What is the Ruler Tool?
When using Photoshop, sometimes you need to measure the distances to crop your image to a specific size, or you might need to measure the angles in your image to rotate it a precise number of degrees. You could simply try to eyeball it, but that doesn’t always have the best outcome. Certain tools in Photoshop help get you the most accurate measurement, and the easiest one to use is the Ruler tool.
How Does the Ruler Tool Work?
When selected, the tool appears as two rulers that span vertically and horizontally along the left side and top of your document window respectively. There are unique measurements for your start and end points, your width and height, your angle, and even your total distance. You don’t have to be a geometry expert to get the hang of it, though, as Photoshop does most of the heavy lifting for you.
The rulers themselves are remarkably flexible. You can adjust their sizes, create multiple start and end points, and lock them so that all new points must be placed along the measurement markings for precise accuracy. There are even vertical and horizontal cursors that follow your movements along the screen so that you always know your mouse’s exact location along the X and Y axes.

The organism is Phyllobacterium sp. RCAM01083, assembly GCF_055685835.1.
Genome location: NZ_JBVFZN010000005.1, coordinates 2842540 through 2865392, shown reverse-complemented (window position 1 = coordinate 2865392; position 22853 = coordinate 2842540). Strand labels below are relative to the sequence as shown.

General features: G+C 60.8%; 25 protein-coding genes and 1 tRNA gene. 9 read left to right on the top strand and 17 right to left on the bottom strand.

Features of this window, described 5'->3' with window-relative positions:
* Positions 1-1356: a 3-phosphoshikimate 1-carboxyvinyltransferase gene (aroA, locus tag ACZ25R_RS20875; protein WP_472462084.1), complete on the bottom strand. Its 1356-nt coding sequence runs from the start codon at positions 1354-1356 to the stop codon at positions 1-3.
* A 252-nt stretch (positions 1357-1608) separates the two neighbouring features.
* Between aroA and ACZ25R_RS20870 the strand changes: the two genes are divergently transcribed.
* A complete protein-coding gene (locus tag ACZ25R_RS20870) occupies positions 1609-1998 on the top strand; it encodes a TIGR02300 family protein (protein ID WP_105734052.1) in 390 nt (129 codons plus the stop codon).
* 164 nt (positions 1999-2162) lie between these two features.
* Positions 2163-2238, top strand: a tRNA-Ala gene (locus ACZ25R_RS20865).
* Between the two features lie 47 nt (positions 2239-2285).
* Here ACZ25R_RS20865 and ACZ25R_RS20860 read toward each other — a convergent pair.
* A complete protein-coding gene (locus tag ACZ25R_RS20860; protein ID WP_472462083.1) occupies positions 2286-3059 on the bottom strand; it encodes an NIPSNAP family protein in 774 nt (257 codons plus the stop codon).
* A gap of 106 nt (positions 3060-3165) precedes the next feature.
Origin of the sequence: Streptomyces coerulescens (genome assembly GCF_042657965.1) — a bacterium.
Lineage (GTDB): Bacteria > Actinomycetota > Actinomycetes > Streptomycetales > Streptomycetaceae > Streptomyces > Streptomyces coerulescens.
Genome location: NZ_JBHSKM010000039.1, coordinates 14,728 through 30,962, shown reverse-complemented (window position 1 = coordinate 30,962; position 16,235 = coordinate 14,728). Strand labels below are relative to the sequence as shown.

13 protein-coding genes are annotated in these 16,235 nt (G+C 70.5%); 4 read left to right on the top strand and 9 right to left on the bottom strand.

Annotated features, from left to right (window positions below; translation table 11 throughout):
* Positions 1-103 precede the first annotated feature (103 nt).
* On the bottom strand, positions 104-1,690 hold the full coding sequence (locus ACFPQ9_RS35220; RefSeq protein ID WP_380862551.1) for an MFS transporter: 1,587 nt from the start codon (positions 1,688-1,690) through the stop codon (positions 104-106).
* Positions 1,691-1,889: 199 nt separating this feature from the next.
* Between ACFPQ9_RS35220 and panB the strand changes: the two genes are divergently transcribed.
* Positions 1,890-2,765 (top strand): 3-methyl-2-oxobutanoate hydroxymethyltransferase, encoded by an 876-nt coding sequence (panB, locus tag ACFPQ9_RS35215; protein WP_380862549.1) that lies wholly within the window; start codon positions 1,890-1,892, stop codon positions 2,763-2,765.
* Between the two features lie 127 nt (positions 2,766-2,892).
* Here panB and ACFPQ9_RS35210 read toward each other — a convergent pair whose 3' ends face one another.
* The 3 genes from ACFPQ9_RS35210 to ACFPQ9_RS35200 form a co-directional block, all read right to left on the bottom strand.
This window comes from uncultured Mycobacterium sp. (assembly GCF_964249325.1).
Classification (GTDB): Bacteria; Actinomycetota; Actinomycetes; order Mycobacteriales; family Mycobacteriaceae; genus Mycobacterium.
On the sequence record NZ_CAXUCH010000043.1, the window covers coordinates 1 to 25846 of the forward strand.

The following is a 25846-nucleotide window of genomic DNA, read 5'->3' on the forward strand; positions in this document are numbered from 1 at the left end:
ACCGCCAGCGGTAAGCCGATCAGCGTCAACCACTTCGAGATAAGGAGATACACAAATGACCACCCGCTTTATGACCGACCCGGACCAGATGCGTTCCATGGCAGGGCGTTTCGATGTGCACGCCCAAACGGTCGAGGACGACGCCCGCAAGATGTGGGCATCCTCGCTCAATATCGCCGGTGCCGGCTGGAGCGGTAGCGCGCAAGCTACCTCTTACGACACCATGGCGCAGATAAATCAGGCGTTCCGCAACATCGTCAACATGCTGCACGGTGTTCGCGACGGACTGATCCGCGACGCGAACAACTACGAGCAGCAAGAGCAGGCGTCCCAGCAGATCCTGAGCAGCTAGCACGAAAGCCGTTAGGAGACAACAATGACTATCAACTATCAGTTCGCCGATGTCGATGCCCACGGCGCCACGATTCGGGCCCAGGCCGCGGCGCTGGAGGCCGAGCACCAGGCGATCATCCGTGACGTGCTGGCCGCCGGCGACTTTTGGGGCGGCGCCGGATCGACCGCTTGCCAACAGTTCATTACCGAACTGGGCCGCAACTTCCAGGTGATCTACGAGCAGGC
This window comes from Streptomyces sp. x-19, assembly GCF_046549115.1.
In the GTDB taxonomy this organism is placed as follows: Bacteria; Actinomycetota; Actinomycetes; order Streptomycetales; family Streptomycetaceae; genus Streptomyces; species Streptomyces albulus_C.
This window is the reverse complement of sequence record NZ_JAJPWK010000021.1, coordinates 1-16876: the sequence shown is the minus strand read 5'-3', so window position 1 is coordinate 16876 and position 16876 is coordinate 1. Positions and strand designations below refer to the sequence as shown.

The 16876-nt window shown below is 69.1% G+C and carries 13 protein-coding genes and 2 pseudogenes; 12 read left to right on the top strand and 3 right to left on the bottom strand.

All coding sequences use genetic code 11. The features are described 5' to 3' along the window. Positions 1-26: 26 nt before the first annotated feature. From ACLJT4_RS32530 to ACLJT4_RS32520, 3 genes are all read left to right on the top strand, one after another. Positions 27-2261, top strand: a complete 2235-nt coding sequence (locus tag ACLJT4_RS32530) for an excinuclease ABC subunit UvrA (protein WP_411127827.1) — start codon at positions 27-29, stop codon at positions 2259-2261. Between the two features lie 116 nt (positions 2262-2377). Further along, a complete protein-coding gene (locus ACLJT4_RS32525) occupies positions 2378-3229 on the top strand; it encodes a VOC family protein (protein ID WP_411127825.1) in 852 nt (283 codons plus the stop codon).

When to Use the Ruler Tool
The tool can be used for different types of actions. For example, one feature of the Ruler tool is protractor mode. Protractor mode lets you take the angle measurements of your image by adding a second distance line after you have drawn your first. The tool can also be used to straighten images that may need to be cropped or to get a more concrete measurement to rotate your image.
The Ruler tool is especially helpful when it comes to trying to find exact distances between two points in order to fix images. As mentioned earlier, this is especially true when you are trying to crop an image or rotate it a specific number of degrees. So, instead of simply guessing, you can use the tool to make a straight cut that will crop your image, or you can use it to quickly find an angle that will let you turn your image however you see fit.
However, sometimes the tool isn’t as accurate as it could be, and it may need a few more tweaks for you to get a proper readout. For example, let’s say you’re measuring two lengths in protractor mode, indicated by D1 and D2. Sometimes, the two lengths you’re provided may not be the exact distance from the two points. In this case, you will need to create a custom measurement scale. This will let you enter your desired numbers, which will then give you the actual distance between two points.
To learn more about how to use this helpful tool, see our tutorial video and other Photoshop resources.